To the printed wiring board having a comb-shaped electrode formed as above, a voltage of 40 V was applied under the conditions of 85° C. and 85% RH to perform a 1000-hr continuity test. The insulation resistance of the printed wiring board measured before the insulation reliability test was higher than those of comparative examples and was 7×1014Ω, while the insulation resistance thereof measured after the insulation reliability test was 9×1013Ω, so that a substantial difference in insulation resistance attributable to the application of a voltage was not observed between them.

The result is set forth in Table 1.

Example 4

One surface of a polyimide film having an average thickness of 38 μm (available from Ube Industries, Ltd., Upirex S) was subjected to roughening treatment by back sputtering, and then a nickel-chromium alloy was sputtered in the same manner as in Example 1 to form a chromium-nickel alloy layer having an average thickness of 30 nm as a base metal layer.

On the surface of the sputtering layer formed as above, copper was deposited by electroplating to form an electrolytic copper layer (conductive metal layer) having a thickness of 8 μm.

The surface of the electrolytic copper layer formed as above was coated with a photosensitive resin, and the photosensitive resin was exposed and developed to form a pattern of a comb-shaped electrode in such a manner that the wiring pitch should become 30 μm. Using this pattern as a masking material, the copper layer was etched for 30 seconds by the use of a cupric chloride etching solution containing 100 g/liter of HCl and having a concentration of 12% to form a wiring pattern.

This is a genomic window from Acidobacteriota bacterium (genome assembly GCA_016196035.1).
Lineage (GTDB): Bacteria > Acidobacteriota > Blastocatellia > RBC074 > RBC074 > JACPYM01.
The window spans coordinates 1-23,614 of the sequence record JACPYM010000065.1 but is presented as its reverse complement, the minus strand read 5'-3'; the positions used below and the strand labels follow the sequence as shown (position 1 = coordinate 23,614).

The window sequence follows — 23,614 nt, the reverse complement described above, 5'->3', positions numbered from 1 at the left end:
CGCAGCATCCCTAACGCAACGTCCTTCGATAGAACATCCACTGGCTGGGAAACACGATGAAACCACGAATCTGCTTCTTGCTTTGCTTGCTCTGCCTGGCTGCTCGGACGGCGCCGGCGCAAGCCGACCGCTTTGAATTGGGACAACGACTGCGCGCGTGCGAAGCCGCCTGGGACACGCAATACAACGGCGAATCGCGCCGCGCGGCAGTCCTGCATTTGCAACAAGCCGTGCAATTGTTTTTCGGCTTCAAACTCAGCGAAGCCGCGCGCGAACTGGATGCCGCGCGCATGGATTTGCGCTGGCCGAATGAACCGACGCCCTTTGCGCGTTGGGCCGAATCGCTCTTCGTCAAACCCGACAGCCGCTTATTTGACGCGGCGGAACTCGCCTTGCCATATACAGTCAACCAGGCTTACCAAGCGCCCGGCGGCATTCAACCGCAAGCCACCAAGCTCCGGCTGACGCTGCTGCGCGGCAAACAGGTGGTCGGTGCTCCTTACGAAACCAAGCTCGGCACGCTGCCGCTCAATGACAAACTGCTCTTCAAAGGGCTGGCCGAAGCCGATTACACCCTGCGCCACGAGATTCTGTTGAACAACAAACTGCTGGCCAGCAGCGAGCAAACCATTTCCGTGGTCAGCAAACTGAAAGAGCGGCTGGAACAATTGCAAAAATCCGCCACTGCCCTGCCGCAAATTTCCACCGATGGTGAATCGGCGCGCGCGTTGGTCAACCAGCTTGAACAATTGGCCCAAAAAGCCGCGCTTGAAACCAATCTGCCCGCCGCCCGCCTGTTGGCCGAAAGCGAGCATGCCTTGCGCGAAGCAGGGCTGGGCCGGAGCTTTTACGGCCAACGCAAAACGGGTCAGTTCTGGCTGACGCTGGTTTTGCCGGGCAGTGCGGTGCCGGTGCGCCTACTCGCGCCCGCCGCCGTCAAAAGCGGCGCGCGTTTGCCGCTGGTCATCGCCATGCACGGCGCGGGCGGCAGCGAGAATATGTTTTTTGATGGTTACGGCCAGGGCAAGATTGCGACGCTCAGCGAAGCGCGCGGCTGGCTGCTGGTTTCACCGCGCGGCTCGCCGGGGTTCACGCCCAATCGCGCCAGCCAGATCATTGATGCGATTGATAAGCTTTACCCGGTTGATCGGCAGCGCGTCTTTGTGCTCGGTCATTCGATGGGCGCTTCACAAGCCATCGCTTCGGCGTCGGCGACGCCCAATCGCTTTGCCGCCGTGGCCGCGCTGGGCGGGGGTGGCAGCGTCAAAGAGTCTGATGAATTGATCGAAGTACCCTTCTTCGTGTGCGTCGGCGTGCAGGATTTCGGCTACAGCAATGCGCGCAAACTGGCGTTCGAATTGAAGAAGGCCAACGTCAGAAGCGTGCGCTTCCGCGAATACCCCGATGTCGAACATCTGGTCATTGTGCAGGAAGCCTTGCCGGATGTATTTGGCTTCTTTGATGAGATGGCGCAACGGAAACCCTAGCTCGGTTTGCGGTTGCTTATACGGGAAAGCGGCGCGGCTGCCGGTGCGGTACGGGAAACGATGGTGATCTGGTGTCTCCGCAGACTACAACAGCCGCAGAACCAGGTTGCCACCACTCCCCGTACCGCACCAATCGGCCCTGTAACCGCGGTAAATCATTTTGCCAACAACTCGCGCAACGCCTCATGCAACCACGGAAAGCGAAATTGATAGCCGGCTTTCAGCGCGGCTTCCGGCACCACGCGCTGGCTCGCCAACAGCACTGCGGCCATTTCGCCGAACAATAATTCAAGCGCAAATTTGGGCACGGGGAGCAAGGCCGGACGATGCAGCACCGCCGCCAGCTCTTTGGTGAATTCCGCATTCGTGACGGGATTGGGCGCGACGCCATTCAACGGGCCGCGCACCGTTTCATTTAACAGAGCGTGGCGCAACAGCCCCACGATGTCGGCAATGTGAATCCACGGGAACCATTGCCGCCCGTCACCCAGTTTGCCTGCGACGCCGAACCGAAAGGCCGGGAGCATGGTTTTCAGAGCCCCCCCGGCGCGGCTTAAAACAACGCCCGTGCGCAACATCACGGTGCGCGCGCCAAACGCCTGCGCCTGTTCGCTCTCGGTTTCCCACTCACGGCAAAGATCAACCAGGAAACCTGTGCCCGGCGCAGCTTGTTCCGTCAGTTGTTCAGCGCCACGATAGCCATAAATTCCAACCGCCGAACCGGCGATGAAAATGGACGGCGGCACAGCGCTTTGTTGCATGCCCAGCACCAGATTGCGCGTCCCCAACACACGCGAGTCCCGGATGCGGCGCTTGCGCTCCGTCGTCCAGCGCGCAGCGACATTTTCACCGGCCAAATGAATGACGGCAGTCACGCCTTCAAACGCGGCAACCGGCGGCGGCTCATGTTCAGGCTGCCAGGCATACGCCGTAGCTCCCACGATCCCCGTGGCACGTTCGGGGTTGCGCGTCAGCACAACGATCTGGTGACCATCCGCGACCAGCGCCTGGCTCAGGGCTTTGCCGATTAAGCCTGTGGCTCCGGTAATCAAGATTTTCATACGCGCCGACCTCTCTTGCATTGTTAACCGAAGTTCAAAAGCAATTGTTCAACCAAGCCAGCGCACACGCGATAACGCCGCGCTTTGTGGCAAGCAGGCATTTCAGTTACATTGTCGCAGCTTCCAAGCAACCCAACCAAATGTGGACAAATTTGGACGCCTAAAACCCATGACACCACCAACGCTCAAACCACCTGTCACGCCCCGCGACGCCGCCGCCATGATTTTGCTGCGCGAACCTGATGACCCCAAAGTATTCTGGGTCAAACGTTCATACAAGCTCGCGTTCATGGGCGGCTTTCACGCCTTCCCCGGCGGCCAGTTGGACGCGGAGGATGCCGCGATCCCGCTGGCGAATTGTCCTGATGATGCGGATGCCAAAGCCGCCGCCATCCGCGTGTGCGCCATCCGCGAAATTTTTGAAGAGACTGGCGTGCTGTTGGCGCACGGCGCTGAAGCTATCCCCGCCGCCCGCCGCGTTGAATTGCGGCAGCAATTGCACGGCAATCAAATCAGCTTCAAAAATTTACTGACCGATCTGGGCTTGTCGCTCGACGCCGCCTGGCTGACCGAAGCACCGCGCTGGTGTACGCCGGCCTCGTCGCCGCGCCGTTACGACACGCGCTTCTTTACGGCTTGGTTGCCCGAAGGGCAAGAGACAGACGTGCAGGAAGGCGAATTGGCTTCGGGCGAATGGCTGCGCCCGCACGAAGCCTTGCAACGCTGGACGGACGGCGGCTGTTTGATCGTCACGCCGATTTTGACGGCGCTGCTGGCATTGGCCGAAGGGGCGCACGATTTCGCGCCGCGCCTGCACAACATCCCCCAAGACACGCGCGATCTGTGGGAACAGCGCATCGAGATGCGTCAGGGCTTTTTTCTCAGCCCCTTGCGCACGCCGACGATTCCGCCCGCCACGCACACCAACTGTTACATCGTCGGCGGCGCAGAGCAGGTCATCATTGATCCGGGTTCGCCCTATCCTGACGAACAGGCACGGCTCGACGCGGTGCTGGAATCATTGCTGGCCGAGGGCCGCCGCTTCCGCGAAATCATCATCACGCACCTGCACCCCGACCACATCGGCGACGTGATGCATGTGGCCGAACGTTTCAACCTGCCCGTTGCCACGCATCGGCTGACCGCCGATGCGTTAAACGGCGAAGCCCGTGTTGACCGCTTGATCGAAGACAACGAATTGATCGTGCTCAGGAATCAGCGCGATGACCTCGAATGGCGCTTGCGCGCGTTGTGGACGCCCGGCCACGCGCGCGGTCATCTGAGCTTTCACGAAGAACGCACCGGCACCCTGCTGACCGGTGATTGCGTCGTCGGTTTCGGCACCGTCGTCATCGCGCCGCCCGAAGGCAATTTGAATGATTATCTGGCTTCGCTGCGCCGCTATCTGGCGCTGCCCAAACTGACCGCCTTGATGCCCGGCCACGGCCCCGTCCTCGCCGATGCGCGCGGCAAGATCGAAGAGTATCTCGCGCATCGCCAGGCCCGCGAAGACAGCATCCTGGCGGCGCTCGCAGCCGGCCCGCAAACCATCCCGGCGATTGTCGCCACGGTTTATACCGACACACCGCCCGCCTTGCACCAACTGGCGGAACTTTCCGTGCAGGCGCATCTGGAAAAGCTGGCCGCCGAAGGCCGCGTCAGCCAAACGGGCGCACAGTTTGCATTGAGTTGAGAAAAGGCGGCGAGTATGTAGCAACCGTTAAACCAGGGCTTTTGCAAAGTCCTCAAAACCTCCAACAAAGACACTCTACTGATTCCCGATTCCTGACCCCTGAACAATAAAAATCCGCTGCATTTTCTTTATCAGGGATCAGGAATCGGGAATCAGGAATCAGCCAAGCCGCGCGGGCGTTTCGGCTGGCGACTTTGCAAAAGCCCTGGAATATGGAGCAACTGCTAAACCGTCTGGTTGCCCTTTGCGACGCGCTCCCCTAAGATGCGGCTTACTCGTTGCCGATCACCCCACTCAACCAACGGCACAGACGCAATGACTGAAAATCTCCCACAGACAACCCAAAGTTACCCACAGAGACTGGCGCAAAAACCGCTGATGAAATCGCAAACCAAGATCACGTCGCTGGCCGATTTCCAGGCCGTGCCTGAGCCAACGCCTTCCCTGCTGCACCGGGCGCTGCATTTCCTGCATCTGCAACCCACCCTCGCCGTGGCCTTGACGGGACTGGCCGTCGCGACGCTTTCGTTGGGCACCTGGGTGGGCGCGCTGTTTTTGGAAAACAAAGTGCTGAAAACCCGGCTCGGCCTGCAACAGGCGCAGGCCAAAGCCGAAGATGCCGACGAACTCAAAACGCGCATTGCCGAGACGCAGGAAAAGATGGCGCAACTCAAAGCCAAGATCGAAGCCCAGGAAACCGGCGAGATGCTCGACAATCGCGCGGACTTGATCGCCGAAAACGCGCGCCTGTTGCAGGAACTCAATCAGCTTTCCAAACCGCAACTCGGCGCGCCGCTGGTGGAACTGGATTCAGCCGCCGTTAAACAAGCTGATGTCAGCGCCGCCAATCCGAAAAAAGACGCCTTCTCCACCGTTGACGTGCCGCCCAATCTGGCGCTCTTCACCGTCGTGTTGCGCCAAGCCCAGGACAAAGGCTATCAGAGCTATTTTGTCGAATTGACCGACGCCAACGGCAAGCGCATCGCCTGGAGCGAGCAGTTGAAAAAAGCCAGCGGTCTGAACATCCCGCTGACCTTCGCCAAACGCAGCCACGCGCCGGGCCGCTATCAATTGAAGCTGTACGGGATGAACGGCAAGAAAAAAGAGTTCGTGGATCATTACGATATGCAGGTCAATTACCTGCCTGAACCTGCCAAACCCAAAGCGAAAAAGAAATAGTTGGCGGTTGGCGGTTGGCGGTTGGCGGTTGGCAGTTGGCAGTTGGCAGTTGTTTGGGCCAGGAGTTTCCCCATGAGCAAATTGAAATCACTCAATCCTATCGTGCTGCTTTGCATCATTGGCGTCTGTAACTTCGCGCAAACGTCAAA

Then, the copper and the base metal layer (Ni—Cr alloy) were treated with a HCl solution as a microetching solution at 40° C. for 15 seconds to perform pickling.

Subsequently, using an etching solution of potassium permanganate (concentration: 40 g/liter) and KOH (concentration: 20 g/liter), the Ni—Cr alloy protrusion part 26 was passivated at 40° C. for 1 minute, and further, a trace amount of chromium remaining between lines was dissolved as much as possible and the unremoved chromium was passivated as chromium oxide.

Further, electroless Sn plating (plated thickness: 0.5 μm) was carried out, and then heating was carried out to form a prescribed pure Sn layer.

To the printed wiring board having a comb-shaped electrode formed as above, a voltage of 40 V was applied under the conditions of 85° C. and 85% RH to perform a 1000-hr continuity test. The insulation resistance of the printed wiring board measured before the insulation reliability test was higher than those of comparative examples and was 7×1014Ω, while the insulation resistance thereof measured after the insulation reliability test was 7×1013Ω, so that a substantial difference in insulation resistance attributable to the application of a voltage was not observed between them.

The result is set forth in Table 1.

Comparative Example 1

One surface of a polyimide film having a thickness of 25 μm (available from DuPont-Toray Co., Ltd., trade name: Kapton 100EN) was treated for 60 seconds in a 30% hydrazine-KOH aqueous solution. Thereafter, the polyimide film was washed with pure water for 10 minutes and dried at room temperature. The polyimide film was then placed in a vacuum deposition device. After plasma treatment, a Ni—Cr alloy of 40 nm was deposited by sputtering, and then a copper coating of 8 μm was further formed by plating to obtain a metal coated polyimide substrate.

The resulting substrate was treated with a ferric chloride solution of 40° Be (Baume) to form a comb-shaped pattern having a pitch of 40 μm (line width: 20 μm, space width: 20 μm), then washed with an aqueous solution of potassium permanganate (0.5% by weight) and potassium hydroxide (0.5% by weight) at 35° C., further washed with water and dried. To the resulting sample, a bias of 40 V was applied in a constant-temperature constant-humidity vessel of an 85° C./85% RH atmosphere to perform an insulation reliability test (HHBT) The retention time was 1000 hours or more. Although the insulation resistance at the beginning of the insulation reliability test was 5×1012Ω, the insulation resistance measured after the lapse of 1000 hours was lowered to 2×1010Ω, so that lowering of insulation resistance with time attributable to the application of a voltage was observed.

Comparative Example 2